paul_boddieWhat doesn't make sense is the churn in the software stack. That's how we end up with desktop environments that are less functional than the ones they "replaced", and only after huge amounts of extra work and disruption.14:59
whitequarkyeah, let's stay with 1987's crap14:59
whitequarkbits do not rot; true. unfortunately, architecture of X11 has like nothing to do with the modern desktop. it's an obsolete abstraction.15:00
whitequarktake even network transparency. both gtk and qt in a network-transparent mode basically transfer pixmaps, which means that even VNC is more efficient, not even talking about a wayland network transport module (yet to be developed)15:01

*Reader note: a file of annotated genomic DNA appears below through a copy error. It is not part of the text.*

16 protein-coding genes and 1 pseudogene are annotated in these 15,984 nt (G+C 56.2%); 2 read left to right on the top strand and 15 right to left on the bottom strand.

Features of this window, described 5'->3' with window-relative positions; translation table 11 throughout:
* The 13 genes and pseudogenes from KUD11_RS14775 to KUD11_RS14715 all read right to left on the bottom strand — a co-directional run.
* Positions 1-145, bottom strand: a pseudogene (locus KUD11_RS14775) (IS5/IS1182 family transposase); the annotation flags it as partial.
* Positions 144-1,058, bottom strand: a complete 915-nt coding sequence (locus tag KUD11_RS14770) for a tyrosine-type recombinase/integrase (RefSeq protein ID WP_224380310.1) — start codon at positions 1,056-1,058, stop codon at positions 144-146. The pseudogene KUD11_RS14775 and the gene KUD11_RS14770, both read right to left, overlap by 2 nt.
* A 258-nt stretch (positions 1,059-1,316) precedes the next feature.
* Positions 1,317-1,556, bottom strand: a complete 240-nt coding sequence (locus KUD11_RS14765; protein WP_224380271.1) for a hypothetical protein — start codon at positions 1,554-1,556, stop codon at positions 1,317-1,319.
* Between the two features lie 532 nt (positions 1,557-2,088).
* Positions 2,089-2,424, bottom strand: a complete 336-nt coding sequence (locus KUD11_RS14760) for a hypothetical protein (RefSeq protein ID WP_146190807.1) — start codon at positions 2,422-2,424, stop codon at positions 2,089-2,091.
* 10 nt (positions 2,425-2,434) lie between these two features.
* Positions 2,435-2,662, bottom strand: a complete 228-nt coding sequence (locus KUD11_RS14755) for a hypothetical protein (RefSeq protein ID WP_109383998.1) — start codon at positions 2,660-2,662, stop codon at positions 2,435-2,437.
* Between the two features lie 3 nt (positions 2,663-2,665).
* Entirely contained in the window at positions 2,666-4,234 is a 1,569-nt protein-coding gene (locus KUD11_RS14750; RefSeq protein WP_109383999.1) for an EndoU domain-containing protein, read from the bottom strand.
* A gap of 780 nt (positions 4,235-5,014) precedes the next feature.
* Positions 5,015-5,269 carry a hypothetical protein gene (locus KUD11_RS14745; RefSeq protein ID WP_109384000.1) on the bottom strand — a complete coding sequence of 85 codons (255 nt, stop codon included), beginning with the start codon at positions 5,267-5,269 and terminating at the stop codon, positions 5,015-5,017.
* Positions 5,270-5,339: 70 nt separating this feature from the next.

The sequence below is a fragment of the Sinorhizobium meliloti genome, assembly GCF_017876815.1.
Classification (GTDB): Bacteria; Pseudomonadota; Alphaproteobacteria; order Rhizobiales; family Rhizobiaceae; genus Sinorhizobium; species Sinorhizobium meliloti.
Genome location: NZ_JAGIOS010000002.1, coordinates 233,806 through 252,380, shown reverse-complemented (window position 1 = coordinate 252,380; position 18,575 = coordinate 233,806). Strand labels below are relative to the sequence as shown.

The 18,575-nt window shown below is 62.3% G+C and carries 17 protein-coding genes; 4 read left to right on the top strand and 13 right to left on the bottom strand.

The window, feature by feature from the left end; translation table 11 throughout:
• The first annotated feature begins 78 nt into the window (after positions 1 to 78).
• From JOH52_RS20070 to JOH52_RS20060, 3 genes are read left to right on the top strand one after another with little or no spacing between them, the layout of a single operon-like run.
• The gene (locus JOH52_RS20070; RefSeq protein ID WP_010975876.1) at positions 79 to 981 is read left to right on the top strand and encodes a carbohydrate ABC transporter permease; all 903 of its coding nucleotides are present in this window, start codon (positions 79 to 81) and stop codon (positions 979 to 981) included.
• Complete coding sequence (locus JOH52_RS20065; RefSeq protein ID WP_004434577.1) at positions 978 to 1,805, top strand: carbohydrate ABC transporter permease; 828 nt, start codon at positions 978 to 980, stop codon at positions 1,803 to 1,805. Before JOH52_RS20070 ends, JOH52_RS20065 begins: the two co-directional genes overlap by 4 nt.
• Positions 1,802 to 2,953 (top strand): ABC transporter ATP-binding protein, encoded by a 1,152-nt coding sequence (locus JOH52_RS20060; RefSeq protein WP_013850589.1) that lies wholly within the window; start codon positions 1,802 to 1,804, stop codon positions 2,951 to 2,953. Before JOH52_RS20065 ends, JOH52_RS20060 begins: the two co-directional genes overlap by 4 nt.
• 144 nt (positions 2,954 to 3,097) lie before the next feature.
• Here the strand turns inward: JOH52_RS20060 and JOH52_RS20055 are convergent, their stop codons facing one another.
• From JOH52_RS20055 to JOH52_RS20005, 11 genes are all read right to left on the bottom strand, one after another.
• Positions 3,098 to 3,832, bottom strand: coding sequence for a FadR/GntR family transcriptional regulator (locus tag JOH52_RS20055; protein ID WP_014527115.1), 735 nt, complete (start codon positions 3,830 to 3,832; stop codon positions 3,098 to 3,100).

whitequarkand per usage department... people like fast software, and so time-memory tradeoffs are almost always solved in the favor of time.15:02
whitequarkwhich unfortunately means that you spend limited resource (memory) instead of unlimited (cpu cycles)15:02
whitequarkpaul_boddie: and if you're speaking about gtk3/gnome3, well, it was the reason I've switched to KDE.15:05
paul_boddieNot everything in 1987 was crap, though. ;-)15:06
whitequarkpaul_boddie: what wasn't? If we are talking about software.15:07
whitequarkI don't really see any piece of software from 1987 or its descendant which I would use except for compatibility15:07
whitequarkexcept, maybe, games. nethack is pretty cool.15:07
paul_boddieInteresting question. I thought we were talking about hardware, but I'm pretty sure some essential software from 1987 is still around and isn't crap.15:08
whitequarkwell, 1987 hw wasn't exactly bad per se, it was just not very developed15:10
whitequarkjust as latest steam engines weren't crap15:10